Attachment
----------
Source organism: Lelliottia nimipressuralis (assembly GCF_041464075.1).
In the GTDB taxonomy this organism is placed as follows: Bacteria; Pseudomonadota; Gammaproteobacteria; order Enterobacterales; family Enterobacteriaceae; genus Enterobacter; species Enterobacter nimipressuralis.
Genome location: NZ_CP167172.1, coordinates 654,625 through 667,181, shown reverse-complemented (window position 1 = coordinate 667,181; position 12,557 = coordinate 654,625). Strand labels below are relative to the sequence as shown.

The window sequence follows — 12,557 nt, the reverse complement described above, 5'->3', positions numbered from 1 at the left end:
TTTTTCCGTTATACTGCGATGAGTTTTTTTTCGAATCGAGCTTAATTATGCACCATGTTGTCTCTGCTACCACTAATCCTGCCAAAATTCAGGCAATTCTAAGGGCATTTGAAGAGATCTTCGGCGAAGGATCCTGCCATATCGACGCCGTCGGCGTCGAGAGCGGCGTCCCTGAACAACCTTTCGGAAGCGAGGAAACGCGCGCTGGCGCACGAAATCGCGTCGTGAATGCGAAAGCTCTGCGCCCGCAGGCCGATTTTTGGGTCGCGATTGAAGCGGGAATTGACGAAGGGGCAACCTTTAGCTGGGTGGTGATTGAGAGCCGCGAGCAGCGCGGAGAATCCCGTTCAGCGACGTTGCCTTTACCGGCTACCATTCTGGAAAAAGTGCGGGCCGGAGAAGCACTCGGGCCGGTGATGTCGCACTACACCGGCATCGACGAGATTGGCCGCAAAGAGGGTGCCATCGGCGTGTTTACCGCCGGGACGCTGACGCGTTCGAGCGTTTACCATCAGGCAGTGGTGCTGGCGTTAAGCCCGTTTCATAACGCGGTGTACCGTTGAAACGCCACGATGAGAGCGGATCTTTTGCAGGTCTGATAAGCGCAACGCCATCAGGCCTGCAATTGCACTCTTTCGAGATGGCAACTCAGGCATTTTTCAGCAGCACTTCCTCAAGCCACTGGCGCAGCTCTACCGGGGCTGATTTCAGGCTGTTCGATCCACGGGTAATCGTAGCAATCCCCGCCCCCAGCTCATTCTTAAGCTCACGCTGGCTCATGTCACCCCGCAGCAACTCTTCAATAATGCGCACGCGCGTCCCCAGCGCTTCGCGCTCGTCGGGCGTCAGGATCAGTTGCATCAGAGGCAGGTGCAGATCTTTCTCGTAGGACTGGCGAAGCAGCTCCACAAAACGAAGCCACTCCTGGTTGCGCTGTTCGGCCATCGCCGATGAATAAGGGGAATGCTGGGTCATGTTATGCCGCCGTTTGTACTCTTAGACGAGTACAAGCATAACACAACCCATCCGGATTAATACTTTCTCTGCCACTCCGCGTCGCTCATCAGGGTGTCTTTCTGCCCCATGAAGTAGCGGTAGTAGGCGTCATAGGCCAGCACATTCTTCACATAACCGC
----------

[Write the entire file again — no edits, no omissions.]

Source organism: Lelliottia nimipressuralis (assembly GCF_041464075.1).
In the GTDB taxonomy this organism is placed as follows: Bacteria; Pseudomonadota; Gammaproteobacteria; order Enterobacterales; family Enterobacteriaceae; genus Enterobacter; species Enterobacter nimipressuralis.
Genome location: NZ_CP167172.1, coordinates 654,625 through 667,181, shown reverse-complemented (window position 1 = coordinate 667,181; position 12,557 = coordinate 654,625). Strand labels below are relative to the sequence as shown.

The window sequence follows — 12,557 nt, the reverse complement described above, 5'->3', positions numbered from 1 at the left end:
TTTTTCCGTTATACTGCGATGAGTTTTTTTTCGAATCGAGCTTAATTATGCACCATGTTGTCTCTGCTACCACTAATCCTGCCAAAATTCAGGCAATTCTAAGGGCATTTGAAGAGATCTTCGGCGAAGGATCCTGCCATATCGACGCCGTCGGCGTCGAGAGCGGCGTCCCTGAACAACCTTTCGGAAGCGAGGAAACGCGCGCTGGCGCACGAAATCGCGTCGTGAATGCGAAAGCTCTGCGCCCGCAGGCCGATTTTTGGGTCGCGATTGAAGCGGGAATTGACGAAGGGGCAACCTTTAGCTGGGTGGTGATTGAGAGCCGCGAGCAGCGCGGAGAATCCCGTTCAGCGACGTTGCCTTTACCGGCTACCATTCTGGAAAAAGTGCGGGCCGGAGAAGCACTCGGGCCGGTGATGTCGCACTACACCGGCATCGACGAGATTGGCCGCAAAGAGGGTGCCATCGGCGTGTTTACCGCCGGGACGCTGACGCGTTCGAGCGTTTACCATCAGGCAGTGGTGCTGGCGTTAAGCCCGTTTCATAACGCGGTGTACCGTTGAAACGCCACGATGAGAGCGGATCTTTTGCAGGTCTGATAAGCGCAACGCCATCAGGCCTGCAATTGCACTCTTTCGAGATGGCAACTCAGGCATTTTTCAGCAGCACTTCCTCAAGCCACTGGCGCAGCTCTACCGGGGCTGATTTCAGGCTGTTCGATCCACGGGTAATCGTAGCAATCCCCGCCCCCAGCTCATTCTTAAGCTCACGCTGGCTCATGTCACCCCGCAGCAACTCTTCAATAATGCGCACGCGCGTCCCCAGCGCTTCGCGCTCGTCGGGCGTCAGGATCAGTTGCATCAGAGGCAGGTGCAGATCTTTCTCGTAGGACTGGCGAAGCAGCTCCACAAAACGAAGCCACTCCTGGTTGCGCTGTTCGGCCATCGCCGATGAATAAGGGGAATGCTGGGTCATGTTATGCCGCCGTTTGTACTCTTAGACGAGTACAAGCATAACACAACCCATCCGGATTAATACTTTCTCTGCCACTCCGCGTCGCTCATCAGGGTGTCTTTCTGCCCCATGAAGTAGCGGTAGTAGGCGTCATAGGCCAGCACATTCTTCACATAACCGC